From Endurance to Dressage
In keeping with the how many licks does it take to get to a Tootsie Roll Pop's chewy center? theme, I've thought about how many times I've ridden Izzy. According to some scientists, it takes 364 licks to get to the good part of a Tootsie Pop. I've had Izzy for two years and three months - not quite long enough to get 364 rides in on him, but I am probably getting close.
Kind of a dumb metaphor, I know, but that's how it feels riding Izzy. Sometimes I think I'll never get where I want to be, and then suddenly, some of the yummy candy pokes through, and I know I am close. Like yesterday for example - we had an amazing ride! Granted, it was 80 degrees, and he was a little tired from a lesson, but still.
Yesterday, I shared two exercises from Chemaine: suppling with just a seat bone and getting a stretch down before changing the bend. Here's a quick peek at how we warm up. There's nothing fancy here since I can't ask for a lot early on until he loosens his back.
There were three other tricks that Chemaine showed me. I'll share the last one tomorrow, but for today, here are two more: more inside bend and a firmer outside rein when he wants to whirl away from something, and kick his ass for felonies while letting the misdemeanors slide.
The video for that blooper "hop" is just below. This is an excellent example of needing more inside bend with a firmer outside rein. He loves to dive in at that exact spot. I tend to counter flex which allows the inside shoulder to be falling in - exactly what I don't want. It took a few passes, but with Chemaine encouraging me to get more inside bend while planting the outside rein, we eventually got through the corner successfully.
Chemaine pointed out that during these spooks, riders often lose focus and forget the original goal because the horse has distracted us to the point where we deal with the spook and not what we were trying to achieve. She encouraged me to look at it as a show of disrespect because he's not doing what I am asking.
One thing I've learned about Izzy recently is that if I "insist" too long and hard, he gets mad, stays mad, and then can't remember why he's mad. On those days, I might as well just give it up. Those kind of rides don't happen as much anymore because I try very hard not to let anything escalate.
As hard as it is going to be though, Chemaine told me that I have to get tough again. She explained that I need to categorize his naughties into misdemeanors and felonies. I can let the misdemeanors slide, but the felonies will require swift and sure consequences.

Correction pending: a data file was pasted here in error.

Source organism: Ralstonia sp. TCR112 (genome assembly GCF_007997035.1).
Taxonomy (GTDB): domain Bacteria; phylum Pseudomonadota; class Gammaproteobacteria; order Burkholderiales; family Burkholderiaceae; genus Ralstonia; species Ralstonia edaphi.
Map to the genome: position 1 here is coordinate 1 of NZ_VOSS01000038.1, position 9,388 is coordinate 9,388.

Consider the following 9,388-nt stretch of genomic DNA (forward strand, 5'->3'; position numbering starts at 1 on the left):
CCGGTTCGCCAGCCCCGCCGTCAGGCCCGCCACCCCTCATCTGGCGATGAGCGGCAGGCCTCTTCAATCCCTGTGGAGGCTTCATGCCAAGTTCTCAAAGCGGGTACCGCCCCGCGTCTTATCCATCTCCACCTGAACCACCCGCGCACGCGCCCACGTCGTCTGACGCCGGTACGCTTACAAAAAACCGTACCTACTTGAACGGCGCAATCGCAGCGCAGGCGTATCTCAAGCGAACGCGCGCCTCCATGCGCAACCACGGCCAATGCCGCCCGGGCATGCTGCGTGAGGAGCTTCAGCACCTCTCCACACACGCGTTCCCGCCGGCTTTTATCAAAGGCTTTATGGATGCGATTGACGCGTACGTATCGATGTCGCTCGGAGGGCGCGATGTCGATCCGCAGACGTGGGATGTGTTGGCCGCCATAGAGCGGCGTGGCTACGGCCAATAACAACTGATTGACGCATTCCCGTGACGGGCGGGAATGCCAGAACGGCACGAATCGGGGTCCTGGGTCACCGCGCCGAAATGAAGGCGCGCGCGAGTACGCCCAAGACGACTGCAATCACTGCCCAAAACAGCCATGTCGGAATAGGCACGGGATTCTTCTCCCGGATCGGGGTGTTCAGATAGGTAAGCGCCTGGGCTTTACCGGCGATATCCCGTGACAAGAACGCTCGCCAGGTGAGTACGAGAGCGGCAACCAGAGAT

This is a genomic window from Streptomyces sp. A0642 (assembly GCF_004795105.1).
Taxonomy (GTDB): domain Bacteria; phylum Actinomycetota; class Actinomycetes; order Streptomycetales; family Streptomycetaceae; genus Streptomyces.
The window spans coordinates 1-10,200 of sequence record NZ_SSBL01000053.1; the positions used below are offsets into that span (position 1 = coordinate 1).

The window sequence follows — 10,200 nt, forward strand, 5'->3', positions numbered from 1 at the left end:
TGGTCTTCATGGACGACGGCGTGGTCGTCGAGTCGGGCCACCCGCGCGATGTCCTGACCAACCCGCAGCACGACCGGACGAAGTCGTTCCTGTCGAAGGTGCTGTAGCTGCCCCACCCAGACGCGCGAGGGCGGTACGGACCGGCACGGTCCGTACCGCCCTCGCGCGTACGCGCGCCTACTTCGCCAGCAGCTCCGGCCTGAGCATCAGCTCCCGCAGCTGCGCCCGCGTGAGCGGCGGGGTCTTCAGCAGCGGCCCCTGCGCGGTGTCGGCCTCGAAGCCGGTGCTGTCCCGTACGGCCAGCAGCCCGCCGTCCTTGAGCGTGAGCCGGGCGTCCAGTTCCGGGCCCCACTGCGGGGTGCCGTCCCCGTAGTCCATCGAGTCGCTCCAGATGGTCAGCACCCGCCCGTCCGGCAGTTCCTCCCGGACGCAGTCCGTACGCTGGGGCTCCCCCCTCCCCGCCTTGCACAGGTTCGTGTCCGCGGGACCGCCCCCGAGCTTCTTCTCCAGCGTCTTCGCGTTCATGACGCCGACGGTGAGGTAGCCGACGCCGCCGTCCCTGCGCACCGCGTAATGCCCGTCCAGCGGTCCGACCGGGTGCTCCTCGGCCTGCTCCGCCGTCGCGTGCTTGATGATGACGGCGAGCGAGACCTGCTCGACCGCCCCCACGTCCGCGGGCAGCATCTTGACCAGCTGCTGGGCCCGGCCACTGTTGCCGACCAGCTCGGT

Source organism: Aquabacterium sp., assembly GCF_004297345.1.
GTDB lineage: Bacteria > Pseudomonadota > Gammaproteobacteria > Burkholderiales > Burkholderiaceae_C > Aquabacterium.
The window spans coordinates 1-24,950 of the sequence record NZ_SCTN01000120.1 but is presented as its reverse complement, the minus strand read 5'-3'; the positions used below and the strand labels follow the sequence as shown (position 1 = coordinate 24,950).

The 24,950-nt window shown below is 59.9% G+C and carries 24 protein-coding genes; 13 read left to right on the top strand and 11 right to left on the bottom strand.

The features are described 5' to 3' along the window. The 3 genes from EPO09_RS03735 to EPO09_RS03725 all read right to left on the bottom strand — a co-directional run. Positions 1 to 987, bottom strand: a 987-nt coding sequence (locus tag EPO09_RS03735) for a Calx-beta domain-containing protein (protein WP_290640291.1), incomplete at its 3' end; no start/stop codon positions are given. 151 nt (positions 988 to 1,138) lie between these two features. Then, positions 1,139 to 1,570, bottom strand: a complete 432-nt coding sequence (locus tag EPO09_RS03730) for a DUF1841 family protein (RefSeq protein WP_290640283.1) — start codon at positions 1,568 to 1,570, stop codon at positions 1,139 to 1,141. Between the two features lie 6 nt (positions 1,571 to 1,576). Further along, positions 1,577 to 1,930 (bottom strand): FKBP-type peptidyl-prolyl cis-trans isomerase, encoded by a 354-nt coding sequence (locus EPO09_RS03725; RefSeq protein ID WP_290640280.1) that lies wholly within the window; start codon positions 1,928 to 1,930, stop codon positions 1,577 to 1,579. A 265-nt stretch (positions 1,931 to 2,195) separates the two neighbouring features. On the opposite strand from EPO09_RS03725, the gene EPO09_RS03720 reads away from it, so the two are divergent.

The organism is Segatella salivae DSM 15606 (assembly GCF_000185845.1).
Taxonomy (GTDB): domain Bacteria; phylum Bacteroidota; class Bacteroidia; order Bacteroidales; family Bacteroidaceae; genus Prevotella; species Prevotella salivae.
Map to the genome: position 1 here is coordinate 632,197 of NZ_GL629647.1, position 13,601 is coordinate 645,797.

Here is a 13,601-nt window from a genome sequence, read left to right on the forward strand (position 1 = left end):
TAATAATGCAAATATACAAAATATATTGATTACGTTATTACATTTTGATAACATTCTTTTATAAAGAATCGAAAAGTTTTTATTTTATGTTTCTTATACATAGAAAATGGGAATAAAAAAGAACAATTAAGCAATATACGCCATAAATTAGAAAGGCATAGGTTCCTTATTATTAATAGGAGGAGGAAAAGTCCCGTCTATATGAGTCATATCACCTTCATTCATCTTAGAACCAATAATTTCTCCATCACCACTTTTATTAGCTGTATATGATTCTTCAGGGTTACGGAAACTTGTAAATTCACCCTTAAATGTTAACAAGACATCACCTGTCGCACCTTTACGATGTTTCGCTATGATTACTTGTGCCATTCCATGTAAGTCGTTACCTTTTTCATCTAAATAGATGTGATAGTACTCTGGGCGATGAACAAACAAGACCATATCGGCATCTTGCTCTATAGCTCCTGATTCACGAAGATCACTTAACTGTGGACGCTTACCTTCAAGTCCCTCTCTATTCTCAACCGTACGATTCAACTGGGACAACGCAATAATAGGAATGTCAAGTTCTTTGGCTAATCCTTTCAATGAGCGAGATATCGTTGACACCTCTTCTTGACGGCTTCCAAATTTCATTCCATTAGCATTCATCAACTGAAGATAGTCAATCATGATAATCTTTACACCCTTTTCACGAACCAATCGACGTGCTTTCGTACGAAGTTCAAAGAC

In the video above, some of that is me saying you will move somewhere, but a lot of it is him saying NO NO NO. While he wasn't in full felony mode, he had definitely left the land of misdemeanors. The instant he agreed to go forward, life was good.
Here's another example of not-quite-a-felony, but he got a full on spur in his guts to say MOVE IT, mister.
It's hard cherry picking all of these bad moments to show you because he was actually pretty good for this lesson. Yes, he fussed and whined at me, but compared to last month when Chemaine just sat there saying just stay with him, we actually got some good work out of him.
Every month, the gap between the good moments gets smaller and smaller. A year ago, we struggled with the canter and any type of connection, Now, even with all of the jackassery going on, getting the correct canter lead isn't even an issue. Holding the lead isn't either. He's got the moves, I just need to keep convincing him that this can actually be fun and easy.
Tomorrow, Chemaine's best trick of the weekend revealed.
About the Writer and Rider
I am a lifelong rider.
I began endurance riding in 1996 where I ultimately completed five, one-day 100 mile races, the 200-mile Death Valley Encounter, and numerous other 50, 65, and 75 mile races. I began showing dressage in 2010.
Welcome to my dressage journey.
About Speedy G
Speedy went from endurance horse to dressage horse. After helping me earn a USDF Bronze medal in the summer of 2020, he is now semi-retired. Speedy is a 2004, 15'1 hand, purebred Arabian gelding. His Arabian Horse Registry name is G Ima Starr FA.
Izzy was started as a four-year old and then spent the next 18 months in pasture growing up. I bought him as a six-year old, and together, we are showing at Second Level. He is a 2008, 16'3 hand warmblood gelding. His Rheinland Pfalz-saar International (RPSI) name is Imperioso.
CDS Sapphire Rider Award
Third Level: 63.514%
Third Level: 62.105%
2021 Show Season
(r) Ride-a-Test Clinic
(Q) Must Qualify
2021 Pending …
11/7-11/8 SB (***)
2021 Completed …
10/24-25 SCEC (***)
2021 Qualifying Scores
Regional Adult Amateur Competition (RAAC)
2nd Level Qualifying
3 Scores/2 Judges/60%:
Score 1: 60.610% Bhathal
2nd Level Qualifying
5 Scores/4 Judges/61%:
Stuff I Read